Cody Buck rebuilt his home in Sayreville, New Jersey, after Hurricane Irene knocked it down last year. Yesterday, Buck showed New Jersey Governor Chris Christie how superstorm Sandy destroyed the house again.
“I think, governor, we need to level the whole neighborhood, give everybody a check and get out of here,” Buck said, according to a pool report by journalists covering Christie’s tour of the hurricane-racked state.
Sandy’s brutal arrival Oct. 29 was the latest blow to homeowners in New Jersey, where foreclosures continued to rise and real estate prices to fall after most of the U.S. housing market began to recover last year. The Atlantic storm claimed eight lives in New Jersey and drove 6,329 people to shelters. About 2.05 million residences and businesses, more than half of those in the state, were still without power at 2 p.m., according to the U.S. Energy Department.
“New Jersey was a laggard before the storm even came along and the storm won’t help,” Sam Khater, deputy chief economist for CoreLogic Inc., a real-estate information service, said from his office in Tysons Corner, Virginia.
An estimated 75,300 homes valued at $22.6 billion along the New Jersey coast were in Sandy’s path, according to an Oct. 29 CoreLogic report. That included more than 20,000 properties worth $4.8 billion in the Atlantic City area, where Sandy destroyed part of the boardwalk and amusement rides.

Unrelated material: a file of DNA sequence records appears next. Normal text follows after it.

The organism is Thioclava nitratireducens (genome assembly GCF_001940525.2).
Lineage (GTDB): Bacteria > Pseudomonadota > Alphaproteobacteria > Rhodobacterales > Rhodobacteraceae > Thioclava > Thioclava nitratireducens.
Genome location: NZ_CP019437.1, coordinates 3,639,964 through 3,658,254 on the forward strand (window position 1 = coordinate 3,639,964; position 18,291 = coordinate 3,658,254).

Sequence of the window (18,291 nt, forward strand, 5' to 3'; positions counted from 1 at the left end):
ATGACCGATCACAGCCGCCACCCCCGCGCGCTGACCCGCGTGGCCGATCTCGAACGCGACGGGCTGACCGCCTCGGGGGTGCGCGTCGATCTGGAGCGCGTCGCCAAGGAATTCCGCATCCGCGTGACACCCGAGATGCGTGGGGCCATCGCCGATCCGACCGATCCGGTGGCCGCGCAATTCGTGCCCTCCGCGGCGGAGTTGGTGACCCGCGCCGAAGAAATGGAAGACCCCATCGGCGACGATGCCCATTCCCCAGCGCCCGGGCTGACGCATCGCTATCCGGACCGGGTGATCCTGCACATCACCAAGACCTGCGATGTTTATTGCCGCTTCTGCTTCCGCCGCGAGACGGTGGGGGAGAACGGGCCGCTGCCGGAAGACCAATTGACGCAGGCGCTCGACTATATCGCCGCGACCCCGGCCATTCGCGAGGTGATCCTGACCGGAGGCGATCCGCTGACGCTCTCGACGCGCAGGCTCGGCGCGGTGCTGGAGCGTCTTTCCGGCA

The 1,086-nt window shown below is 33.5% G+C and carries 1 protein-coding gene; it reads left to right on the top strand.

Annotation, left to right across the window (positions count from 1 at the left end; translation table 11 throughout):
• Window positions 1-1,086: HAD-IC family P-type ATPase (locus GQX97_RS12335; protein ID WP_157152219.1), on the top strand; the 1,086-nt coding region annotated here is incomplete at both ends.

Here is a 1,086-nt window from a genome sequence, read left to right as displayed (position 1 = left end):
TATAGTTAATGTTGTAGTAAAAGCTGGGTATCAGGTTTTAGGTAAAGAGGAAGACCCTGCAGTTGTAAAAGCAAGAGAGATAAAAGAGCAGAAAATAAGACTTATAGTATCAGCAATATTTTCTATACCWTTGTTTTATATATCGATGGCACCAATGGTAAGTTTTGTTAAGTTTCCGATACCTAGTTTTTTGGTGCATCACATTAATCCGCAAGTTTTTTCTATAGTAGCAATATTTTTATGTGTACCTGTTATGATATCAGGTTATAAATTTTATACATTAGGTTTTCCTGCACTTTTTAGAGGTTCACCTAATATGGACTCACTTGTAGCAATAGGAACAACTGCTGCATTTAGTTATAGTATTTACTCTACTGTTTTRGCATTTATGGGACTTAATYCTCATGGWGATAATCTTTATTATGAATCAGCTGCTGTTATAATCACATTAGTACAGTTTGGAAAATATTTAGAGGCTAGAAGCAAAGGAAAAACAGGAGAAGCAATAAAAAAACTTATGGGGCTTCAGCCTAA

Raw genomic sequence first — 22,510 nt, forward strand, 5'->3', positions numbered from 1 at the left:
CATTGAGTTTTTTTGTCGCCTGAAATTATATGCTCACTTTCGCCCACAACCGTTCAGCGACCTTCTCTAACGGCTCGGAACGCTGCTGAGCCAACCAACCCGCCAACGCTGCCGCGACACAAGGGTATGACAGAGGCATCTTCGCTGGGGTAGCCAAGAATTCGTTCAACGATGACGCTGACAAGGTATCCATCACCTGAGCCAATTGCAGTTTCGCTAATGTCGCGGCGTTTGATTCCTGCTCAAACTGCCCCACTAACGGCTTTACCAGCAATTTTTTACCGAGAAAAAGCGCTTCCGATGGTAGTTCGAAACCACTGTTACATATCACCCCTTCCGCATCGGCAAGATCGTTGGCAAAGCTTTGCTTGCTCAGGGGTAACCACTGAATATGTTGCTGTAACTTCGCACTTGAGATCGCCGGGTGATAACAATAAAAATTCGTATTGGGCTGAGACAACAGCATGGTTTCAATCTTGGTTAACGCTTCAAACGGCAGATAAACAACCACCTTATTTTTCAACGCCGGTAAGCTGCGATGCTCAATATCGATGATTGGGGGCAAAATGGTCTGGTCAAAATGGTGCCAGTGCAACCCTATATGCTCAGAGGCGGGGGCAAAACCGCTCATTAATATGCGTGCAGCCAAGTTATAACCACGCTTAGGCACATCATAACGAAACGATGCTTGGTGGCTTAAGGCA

Infrastructure projects can give a shot in the arm to disaster zones, such as New Orleans, where the Army Corps of Engineers spent $14.5 billion on new levees after Hurricane Katrina overwhelmed the area’s storm defenses in 2005.
Storms also force stricter building codes, which raise property values, said Don Epley, director of the Center for Real Estate Studies at the University of South Alabama in Mobile.
“Some of the locals here joke that we need a good hurricane every few years,” Epley said in a telephone interview. “It cleans out the old stuff.”
Eqecat Inc., a provider of catastrophic risk models, doubled its previous damage estimate to as much as $50 billion in total property losses, with $10 billion to $20 billion of that covered by insurance, the company said today.
Reis Inc. (REIS), a real estate research firm, gave a preliminary estimate of $30 billion to $40 billion in total damage from Sandy. The New York-based company valued reconstruction efforts at $25 billion to $30 billion in its Oct. 30 calculation. That would result in a $10 billion to $15 billion economic loss, Reis said.
Storms with the force of Sandy have the power to reshape real estate for years, Eqecat President Bill Keogh said yesterday in a telephone interview from his vacation home in Litchfield, Connecticut, where he sought refuge after the power went out in his Hackensack, New Jersey, office. Damaged homes owned by delinquent borrowers may cause lingering blight if neither the owner nor the lender has resources for repairs, he said.
“It could also improve the value of some homes,” Keogh said. “The house that used to be two blocks from the water is now on the beach.”